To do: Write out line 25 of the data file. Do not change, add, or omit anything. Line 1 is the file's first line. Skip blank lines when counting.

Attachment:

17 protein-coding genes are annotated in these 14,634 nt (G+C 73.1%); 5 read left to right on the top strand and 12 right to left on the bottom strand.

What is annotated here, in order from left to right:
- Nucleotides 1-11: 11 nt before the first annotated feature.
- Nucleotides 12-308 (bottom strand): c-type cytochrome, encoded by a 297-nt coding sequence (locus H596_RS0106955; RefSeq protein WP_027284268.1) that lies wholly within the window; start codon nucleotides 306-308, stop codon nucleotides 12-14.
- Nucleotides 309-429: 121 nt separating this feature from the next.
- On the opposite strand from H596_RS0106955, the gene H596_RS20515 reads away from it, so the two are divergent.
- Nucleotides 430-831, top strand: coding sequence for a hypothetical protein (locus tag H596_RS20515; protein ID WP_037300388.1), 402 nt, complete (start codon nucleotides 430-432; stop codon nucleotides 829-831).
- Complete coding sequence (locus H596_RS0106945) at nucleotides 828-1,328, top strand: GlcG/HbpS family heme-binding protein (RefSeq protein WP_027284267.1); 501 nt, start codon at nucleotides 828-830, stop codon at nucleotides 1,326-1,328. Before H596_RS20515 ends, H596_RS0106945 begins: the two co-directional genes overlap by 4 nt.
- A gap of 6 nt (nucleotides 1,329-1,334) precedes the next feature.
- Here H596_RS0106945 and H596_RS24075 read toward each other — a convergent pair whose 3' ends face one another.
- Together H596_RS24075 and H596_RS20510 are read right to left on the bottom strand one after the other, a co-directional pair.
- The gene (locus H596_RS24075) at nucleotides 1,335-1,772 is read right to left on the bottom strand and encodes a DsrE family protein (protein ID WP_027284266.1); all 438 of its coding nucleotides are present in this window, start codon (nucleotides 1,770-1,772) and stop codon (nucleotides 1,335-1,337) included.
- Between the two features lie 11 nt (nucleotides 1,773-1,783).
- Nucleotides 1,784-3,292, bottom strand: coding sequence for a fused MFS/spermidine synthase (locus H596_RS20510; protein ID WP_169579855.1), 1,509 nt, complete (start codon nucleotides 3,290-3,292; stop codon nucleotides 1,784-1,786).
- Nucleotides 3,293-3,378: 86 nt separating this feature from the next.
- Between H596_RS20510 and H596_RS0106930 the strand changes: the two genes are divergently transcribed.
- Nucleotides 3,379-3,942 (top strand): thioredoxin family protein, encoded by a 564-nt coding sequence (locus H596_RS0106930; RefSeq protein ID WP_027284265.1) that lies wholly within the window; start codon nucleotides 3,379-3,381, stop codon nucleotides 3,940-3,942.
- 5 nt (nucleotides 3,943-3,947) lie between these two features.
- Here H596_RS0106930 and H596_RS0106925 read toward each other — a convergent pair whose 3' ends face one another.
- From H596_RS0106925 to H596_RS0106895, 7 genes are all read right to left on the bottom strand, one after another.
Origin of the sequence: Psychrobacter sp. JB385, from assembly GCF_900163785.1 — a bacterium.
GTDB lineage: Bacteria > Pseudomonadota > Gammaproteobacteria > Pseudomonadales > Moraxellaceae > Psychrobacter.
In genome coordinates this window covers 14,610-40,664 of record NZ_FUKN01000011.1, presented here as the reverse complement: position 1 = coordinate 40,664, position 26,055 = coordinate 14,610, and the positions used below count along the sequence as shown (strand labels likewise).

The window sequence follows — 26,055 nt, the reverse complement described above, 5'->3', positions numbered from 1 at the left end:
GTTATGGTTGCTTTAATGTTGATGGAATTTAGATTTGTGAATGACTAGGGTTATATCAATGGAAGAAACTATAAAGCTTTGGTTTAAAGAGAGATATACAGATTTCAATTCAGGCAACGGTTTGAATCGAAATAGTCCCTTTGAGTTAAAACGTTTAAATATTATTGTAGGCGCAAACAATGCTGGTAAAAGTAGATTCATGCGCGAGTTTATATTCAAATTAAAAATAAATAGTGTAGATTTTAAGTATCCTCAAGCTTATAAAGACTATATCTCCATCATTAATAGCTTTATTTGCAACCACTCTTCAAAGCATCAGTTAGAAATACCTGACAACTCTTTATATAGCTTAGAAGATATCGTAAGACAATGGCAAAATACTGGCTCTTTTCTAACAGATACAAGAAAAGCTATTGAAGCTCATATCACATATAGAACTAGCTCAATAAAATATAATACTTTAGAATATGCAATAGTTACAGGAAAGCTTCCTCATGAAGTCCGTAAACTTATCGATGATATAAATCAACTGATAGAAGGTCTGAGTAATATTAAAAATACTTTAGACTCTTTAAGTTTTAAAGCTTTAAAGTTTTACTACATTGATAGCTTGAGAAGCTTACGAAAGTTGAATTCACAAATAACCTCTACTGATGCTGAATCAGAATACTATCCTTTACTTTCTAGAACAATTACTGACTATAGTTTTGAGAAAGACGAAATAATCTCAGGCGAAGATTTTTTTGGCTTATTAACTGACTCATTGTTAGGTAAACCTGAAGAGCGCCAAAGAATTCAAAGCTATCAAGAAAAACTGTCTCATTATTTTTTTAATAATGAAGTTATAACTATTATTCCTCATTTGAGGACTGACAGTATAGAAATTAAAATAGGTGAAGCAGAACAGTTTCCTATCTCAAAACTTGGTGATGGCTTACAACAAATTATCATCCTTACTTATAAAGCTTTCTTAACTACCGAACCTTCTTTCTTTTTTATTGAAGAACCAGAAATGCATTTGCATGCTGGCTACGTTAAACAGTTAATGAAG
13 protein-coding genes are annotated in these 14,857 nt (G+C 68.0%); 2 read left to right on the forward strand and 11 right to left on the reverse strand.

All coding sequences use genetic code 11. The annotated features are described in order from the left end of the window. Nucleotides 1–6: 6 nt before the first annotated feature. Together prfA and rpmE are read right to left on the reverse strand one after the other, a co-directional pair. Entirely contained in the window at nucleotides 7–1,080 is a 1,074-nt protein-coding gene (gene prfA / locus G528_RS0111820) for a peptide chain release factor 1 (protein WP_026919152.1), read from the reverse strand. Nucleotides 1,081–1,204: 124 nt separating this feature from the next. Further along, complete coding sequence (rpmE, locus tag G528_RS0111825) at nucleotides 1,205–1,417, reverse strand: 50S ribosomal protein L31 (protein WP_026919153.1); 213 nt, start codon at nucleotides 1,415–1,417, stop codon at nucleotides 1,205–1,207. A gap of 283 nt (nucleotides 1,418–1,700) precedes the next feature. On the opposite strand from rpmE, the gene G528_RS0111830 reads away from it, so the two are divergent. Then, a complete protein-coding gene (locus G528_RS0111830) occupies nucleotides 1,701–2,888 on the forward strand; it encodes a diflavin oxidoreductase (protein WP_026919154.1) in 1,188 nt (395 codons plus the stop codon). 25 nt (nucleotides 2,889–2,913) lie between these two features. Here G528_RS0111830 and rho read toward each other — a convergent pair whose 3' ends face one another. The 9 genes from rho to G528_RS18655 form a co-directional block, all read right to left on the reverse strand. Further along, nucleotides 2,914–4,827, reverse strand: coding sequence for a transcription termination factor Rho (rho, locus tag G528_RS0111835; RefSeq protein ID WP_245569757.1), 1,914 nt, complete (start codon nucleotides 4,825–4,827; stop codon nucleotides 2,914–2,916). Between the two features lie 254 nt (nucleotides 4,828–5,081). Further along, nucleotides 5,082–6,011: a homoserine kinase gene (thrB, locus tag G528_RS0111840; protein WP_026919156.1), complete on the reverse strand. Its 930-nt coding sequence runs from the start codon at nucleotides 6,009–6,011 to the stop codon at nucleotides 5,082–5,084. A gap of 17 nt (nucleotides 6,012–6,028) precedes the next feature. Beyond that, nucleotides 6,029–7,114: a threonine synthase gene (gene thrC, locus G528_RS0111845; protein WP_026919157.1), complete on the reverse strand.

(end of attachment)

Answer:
GTTATGGTTGCTTTAATGTTGATGGAATTTAGATTTGTGAATGACTAGGGTTATATCAATGGAAGAAACTATAAAGCTTTGGTTTAAAGAGAGATATACAGATTTCAATTCAGGCAACGGTTTGAATCGAAATAGTCCCTTTGAGTTAAAACGTTTAAATATTATTGTAGGCGCAAACAATGCTGGTAAAAGTAGATTCATGCGCGAGTTTATATTCAAATTAAAAATAAATAGTGTAGATTTTAAGTATCCTCAAGCTTATAAAGACTATATCTCCATCATTAATAGCTTTATTTGCAACCACTCTTCAAAGCATCAGTTAGAAATACCTGACAACTCTTTATATAGCTTAGAAGATATCGTAAGACAATGGCAAAATACTGGCTCTTTTCTAACAGATACAAGAAAAGCTATTGAAGCTCATATCACATATAGAACTAGCTCAATAAAATATAATACTTTAGAATATGCAATAGTTACAGGAAAGCTTCCTCATGAAGTCCGTAAACTTATCGATGATATAAATCAACTGATAGAAGGTCTGAGTAATATTAAAAATACTTTAGACTCTTTAAGTTTTAAAGCTTTAAAGTTTTACTACATTGATAGCTTGAGAAGCTTACGAAAGTTGAATTCACAAATAACCTCTACTGATGCTGAATCAGAATACTATCCTTTACTTTCTAGAACAATTACTGACTATAGTTTTGAGAAAGACGAAATAATCTCAGGCGAAGATTTTTTTGGCTTATTAACTGACTCATTGTTAGGTAAACCTGAAGAGCGCCAAAGAATTCAAAGCTATCAAGAAAAACTGTCTCATTATTTTTTTAATAATGAAGTTATAACTATTATTCCTCATTTGAGGACTGACAGTATAGAAATTAAAATAGGTGAAGCAGAACAGTTTCCTATCTCAAAACTTGGTGATGGCTTACAACAAATTATCATCCTTACTTATAAAGCTTTCTTAACTACCGAACCTTCTTTCTTTTTTATTGAAGAACCAGAAATGCATTTGCATGCTGGCTACGTTAAACAGTTAATGAAG